Gluten free recipe

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beerguy2009

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I have a couple friends who want me to make a gluten free beer for the. One of them likes Red Bridge beer. Does anyone have a clone recipe for that or at least something close?
Also is brewing with sorghum much the same as barley?
BTW, I am an extract brewer as I haven't yet made the jump to AG yet.
 

yodalegomaster

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I just did a GF extract batch, I usally do AG, but My boss wanted to try a Gf beer. It turned out much closer to the taste of beer than I thought it would. I could get used to it if I had too. Sorry but I have spoiled myself, I now know what good beer tastes like. just have at it, the recipe really doesn't make that much of a difference, it's not going to taste like beer anyway. I would pick an adjunct and a GF yeast and make a simple pale ale recipe.

The sorghum extract is exactly like barley extract.
 

DKershner

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I have a couple friends who want me to make a gluten free beer for the. One of them likes Red Bridge beer. Does anyone have a clone recipe for that or at least something close?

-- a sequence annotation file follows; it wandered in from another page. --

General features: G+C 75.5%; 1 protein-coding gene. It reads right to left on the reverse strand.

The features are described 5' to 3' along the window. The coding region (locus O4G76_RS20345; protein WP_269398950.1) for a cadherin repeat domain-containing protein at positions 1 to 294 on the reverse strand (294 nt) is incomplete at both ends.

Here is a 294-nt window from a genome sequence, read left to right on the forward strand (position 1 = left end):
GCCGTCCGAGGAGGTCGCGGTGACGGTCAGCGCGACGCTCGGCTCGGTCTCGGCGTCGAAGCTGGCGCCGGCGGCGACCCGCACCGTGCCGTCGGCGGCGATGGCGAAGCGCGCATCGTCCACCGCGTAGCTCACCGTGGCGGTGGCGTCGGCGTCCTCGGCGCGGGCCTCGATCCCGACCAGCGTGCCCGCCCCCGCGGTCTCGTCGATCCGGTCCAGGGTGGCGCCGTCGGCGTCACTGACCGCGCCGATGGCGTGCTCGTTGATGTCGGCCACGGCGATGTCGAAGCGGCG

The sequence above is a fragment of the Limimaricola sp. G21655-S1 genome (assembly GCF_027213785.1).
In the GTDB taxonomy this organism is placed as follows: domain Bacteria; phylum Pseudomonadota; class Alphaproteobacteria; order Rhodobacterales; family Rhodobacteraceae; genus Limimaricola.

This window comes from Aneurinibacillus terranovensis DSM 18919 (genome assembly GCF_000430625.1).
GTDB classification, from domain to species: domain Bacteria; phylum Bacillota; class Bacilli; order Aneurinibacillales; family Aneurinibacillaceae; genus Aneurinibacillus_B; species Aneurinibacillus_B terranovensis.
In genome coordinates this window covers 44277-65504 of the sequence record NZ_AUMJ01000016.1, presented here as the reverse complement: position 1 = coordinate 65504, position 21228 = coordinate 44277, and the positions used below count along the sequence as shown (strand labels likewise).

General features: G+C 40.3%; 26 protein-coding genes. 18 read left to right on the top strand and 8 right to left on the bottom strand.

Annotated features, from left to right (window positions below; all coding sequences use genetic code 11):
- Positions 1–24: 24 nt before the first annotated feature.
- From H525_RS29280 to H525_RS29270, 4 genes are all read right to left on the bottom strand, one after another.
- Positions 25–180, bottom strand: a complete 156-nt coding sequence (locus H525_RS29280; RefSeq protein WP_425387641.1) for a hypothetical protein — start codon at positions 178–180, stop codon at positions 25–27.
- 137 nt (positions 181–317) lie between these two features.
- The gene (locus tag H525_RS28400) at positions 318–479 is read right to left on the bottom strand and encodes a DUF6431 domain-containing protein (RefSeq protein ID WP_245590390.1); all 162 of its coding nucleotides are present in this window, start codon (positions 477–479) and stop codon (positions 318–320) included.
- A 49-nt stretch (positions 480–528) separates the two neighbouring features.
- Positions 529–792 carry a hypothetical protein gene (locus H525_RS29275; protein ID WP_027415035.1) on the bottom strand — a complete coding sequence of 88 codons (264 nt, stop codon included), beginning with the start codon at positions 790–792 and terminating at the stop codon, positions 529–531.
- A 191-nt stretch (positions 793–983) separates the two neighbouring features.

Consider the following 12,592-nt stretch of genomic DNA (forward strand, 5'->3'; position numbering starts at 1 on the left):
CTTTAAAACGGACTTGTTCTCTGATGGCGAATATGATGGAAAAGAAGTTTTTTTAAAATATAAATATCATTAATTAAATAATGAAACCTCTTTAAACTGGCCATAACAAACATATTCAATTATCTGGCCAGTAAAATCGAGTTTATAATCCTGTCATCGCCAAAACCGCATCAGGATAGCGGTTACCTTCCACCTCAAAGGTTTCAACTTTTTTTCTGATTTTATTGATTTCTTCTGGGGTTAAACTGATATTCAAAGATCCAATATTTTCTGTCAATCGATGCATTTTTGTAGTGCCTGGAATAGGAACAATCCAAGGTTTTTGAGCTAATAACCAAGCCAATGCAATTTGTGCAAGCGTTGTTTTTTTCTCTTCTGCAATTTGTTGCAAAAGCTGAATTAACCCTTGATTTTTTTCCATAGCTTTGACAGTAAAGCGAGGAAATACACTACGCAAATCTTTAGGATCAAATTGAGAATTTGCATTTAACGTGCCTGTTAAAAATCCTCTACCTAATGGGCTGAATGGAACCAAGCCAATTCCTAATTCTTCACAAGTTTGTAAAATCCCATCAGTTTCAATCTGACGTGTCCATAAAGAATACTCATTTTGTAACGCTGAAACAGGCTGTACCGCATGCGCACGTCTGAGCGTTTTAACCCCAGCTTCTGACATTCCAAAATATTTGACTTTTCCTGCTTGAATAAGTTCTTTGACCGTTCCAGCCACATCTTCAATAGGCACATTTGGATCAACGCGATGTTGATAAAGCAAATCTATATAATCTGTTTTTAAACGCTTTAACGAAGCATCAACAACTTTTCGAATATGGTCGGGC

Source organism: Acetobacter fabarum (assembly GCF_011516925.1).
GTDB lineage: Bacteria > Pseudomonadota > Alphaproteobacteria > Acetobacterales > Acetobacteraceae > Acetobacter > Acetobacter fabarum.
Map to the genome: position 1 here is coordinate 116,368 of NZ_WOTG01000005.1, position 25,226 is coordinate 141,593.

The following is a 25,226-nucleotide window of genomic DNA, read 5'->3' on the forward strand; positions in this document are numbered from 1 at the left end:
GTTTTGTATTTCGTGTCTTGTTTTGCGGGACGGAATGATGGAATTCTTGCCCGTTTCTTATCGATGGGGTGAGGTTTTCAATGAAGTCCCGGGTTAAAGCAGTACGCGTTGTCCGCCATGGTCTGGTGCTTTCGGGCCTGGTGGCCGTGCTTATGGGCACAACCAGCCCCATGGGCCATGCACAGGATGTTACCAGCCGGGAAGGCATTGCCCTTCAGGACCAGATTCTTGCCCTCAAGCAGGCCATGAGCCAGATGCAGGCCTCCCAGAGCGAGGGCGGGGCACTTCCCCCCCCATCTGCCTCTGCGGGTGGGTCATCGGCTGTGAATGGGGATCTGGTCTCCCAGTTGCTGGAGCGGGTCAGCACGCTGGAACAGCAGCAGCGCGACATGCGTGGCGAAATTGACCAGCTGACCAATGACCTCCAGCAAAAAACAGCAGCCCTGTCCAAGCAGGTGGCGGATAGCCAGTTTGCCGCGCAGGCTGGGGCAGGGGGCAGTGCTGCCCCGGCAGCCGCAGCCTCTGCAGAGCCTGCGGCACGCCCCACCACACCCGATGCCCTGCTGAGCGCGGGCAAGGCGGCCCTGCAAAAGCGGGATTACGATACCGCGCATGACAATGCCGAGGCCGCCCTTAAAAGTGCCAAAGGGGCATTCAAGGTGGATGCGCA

Also is brewing with sorghum much the same as barley?
BTW, I am an extract brewer as I haven't yet made the jump to AG yet.
We can help you with a clone of redbridge, but before we do, do you have lagering capabilities? It is pretty much required for anything of the budweiser style of brew. Otherwise, we can help you make a nice blonde or cream ale which are of the same ilk.

Brewing with sorghum is the same as barley malt extract procedurally, but the taste is FAR different. Brewing with extract gluten free is pretty similar to non-GF, but brewing all grain GF is WAY harder than normal AG.

Let us know on these few points and we can be on our way to a good recipe for you and your friend.